A slender, middling memoir of vernal wanderings in flyover country.
Dunne (The Art of Pishing: How to Attract Birds by Mimicking Their Calls, 2006, etc.)—the vice president of the New Jersey Audubon Society and director of the Cape May Bird Observatory—ranges from pleasant jottings (“At fifteen degrees below zero, lots of things turn truculent”) to rocks-for-jocks science (“there is, in fact, a basis for the groundhog and his shadow ‘myth,’ and it is grounded in mathematical probability and meteorological fact”) that relies heavily on dumbing down (corn is “a highly specialized species of grass”) and hectoring (“I’ll bet you didn’t know this”). Readers who don’t know that corn is a kind of grass are probably not likely to be reading a book of nature writing, which puts Dunne on safe ground when making fun of, well, the kind of people who don’t read nature writing—as with the fellow from California who wanted to know when the moon would be full over New Jersey, only to be told, “about three hours before it’s full in California,” or anyone who would dare confuse tennis with an outdoor sport (“Excuse me, but tennis does not equate to the outdoors”). Small wonder people think of environmentalists as elitists. Dunne acquits himself somewhat by genially explaining why it’s worthy to stop and look at the prairie next time you’re on a cross-country drive. His account of a visit to a prairie chicken festival out on the plains—birding being a good tourist draw in places where tourists are otherwise not likely to go—is respectful and not condescending.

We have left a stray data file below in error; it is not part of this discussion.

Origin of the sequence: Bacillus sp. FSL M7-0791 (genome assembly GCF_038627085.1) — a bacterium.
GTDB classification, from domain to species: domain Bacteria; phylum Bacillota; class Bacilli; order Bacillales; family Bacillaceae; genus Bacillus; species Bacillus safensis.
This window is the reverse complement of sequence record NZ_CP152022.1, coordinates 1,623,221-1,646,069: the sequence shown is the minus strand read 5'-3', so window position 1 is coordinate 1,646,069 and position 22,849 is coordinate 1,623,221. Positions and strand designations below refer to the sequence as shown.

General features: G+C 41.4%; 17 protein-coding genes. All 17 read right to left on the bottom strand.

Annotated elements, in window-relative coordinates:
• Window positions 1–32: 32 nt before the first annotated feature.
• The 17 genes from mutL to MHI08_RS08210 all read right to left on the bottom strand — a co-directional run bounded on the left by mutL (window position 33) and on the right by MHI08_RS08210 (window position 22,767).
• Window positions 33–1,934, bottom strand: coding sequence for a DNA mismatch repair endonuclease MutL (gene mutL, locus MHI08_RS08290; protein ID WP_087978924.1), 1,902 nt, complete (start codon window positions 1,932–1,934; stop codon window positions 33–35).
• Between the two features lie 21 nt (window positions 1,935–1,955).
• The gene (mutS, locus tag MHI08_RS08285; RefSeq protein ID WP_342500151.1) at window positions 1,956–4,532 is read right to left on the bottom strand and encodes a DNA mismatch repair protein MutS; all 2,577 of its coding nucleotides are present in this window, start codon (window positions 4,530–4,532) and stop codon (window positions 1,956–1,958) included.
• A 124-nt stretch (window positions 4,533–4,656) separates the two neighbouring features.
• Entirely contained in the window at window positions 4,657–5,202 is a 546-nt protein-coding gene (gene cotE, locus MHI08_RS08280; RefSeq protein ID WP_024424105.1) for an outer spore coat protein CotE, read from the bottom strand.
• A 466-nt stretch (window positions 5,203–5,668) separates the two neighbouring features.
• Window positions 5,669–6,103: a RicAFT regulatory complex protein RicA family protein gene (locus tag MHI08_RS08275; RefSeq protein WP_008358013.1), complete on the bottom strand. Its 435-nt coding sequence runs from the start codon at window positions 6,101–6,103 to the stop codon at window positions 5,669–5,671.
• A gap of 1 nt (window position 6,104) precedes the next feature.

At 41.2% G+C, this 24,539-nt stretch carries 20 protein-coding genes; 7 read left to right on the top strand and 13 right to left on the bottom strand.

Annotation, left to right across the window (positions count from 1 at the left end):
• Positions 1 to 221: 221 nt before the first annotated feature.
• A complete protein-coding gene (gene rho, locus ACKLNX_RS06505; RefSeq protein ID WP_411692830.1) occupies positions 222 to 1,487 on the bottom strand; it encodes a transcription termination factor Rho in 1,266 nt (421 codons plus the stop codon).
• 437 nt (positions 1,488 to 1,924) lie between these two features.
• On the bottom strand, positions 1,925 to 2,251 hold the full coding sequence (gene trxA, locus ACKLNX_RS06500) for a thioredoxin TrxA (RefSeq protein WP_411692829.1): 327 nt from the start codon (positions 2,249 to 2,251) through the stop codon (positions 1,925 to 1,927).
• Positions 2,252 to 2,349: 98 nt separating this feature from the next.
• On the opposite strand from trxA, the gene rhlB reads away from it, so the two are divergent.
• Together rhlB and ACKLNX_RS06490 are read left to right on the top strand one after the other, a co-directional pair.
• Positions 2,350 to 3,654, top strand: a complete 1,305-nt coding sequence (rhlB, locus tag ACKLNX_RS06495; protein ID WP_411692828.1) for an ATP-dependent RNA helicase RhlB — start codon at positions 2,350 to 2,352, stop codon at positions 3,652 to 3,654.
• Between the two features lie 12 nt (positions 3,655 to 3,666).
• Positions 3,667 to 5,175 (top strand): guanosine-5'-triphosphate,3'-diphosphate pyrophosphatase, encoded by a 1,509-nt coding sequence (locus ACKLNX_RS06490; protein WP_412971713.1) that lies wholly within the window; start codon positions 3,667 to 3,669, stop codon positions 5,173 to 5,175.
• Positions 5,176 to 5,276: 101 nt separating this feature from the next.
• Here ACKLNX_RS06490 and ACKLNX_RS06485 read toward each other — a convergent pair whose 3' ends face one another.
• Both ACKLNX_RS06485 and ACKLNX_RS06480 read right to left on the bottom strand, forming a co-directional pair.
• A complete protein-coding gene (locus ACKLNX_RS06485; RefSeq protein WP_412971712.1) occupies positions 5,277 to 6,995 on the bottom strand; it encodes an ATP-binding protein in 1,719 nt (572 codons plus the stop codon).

Prairie lovers will want to return to Loren Eiseley, Mari Sandoz and William Least Heat-Moon after this glancing outing.